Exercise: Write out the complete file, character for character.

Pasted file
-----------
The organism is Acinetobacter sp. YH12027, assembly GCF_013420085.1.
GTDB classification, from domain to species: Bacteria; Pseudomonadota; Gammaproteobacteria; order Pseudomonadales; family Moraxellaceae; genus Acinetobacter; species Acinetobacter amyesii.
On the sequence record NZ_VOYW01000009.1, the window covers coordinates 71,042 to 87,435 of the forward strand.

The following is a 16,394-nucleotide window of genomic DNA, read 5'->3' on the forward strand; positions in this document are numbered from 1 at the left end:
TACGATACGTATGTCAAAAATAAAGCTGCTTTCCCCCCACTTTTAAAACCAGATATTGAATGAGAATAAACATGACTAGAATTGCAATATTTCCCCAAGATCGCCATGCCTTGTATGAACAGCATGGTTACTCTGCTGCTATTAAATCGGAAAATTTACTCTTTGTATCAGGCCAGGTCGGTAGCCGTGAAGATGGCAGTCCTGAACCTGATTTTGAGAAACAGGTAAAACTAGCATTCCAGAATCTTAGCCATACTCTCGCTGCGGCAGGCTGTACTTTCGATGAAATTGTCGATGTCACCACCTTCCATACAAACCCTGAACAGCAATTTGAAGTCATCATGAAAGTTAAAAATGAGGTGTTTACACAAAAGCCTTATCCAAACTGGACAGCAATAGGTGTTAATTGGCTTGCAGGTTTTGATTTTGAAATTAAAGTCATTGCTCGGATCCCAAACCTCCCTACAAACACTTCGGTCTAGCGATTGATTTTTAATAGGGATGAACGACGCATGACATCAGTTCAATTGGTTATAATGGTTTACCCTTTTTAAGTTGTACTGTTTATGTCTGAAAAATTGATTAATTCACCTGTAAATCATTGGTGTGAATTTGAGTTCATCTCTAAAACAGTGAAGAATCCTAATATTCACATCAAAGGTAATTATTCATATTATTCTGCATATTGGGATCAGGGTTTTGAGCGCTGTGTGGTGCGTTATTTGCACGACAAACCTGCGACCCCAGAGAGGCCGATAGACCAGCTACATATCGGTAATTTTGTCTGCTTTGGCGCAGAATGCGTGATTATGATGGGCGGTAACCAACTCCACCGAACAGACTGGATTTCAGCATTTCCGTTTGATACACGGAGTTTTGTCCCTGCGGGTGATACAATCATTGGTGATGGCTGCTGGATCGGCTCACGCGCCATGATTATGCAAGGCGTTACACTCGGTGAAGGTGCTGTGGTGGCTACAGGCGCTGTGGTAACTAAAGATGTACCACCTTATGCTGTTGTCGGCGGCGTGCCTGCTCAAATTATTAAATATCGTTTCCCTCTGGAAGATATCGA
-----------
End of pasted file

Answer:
The organism is Acinetobacter sp. YH12027, assembly GCF_013420085.1.
GTDB classification, from domain to species: Bacteria; Pseudomonadota; Gammaproteobacteria; order Pseudomonadales; family Moraxellaceae; genus Acinetobacter; species Acinetobacter amyesii.
On the sequence record NZ_VOYW01000009.1, the window covers coordinates 71,042 to 87,435 of the forward strand.

The following is a 16,394-nucleotide window of genomic DNA, read 5'->3' on the forward strand; positions in this document are numbered from 1 at the left end:
TACGATACGTATGTCAAAAATAAAGCTGCTTTCCCCCCACTTTTAAAACCAGATATTGAATGAGAATAAACATGACTAGAATTGCAATATTTCCCCAAGATCGCCATGCCTTGTATGAACAGCATGGTTACTCTGCTGCTATTAAATCGGAAAATTTACTCTTTGTATCAGGCCAGGTCGGTAGCCGTGAAGATGGCAGTCCTGAACCTGATTTTGAGAAACAGGTAAAACTAGCATTCCAGAATCTTAGCCATACTCTCGCTGCGGCAGGCTGTACTTTCGATGAAATTGTCGATGTCACCACCTTCCATACAAACCCTGAACAGCAATTTGAAGTCATCATGAAAGTTAAAAATGAGGTGTTTACACAAAAGCCTTATCCAAACTGGACAGCAATAGGTGTTAATTGGCTTGCAGGTTTTGATTTTGAAATTAAAGTCATTGCTCGGATCCCAAACCTCCCTACAAACACTTCGGTCTAGCGATTGATTTTTAATAGGGATGAACGACGCATGACATCAGTTCAATTGGTTATAATGGTTTACCCTTTTTAAGTTGTACTGTTTATGTCTGAAAAATTGATTAATTCACCTGTAAATCATTGGTGTGAATTTGAGTTCATCTCTAAAACAGTGAAGAATCCTAATATTCACATCAAAGGTAATTATTCATATTATTCTGCATATTGGGATCAGGGTTTTGAGCGCTGTGTGGTGCGTTATTTGCACGACAAACCTGCGACCCCAGAGAGGCCGATAGACCAGCTACATATCGGTAATTTTGTCTGCTTTGGCGCAGAATGCGTGATTATGATGGGCGGTAACCAACTCCACCGAACAGACTGGATTTCAGCATTTCCGTTTGATACACGGAGTTTTGTCCCTGCGGGTGATACAATCATTGGTGATGGCTGCTGGATCGGCTCACGCGCCATGATTATGCAAGGCGTTACACTCGGTGAAGGTGCTGTGGTGGCTACAGGCGCTGTGGTAACTAAAGATGTACCACCTTATGCTGTTGTCGGCGGCGTGCCTGCTCAAATTATTAAATATCGTTTCCCTCTGGAAGATATCGA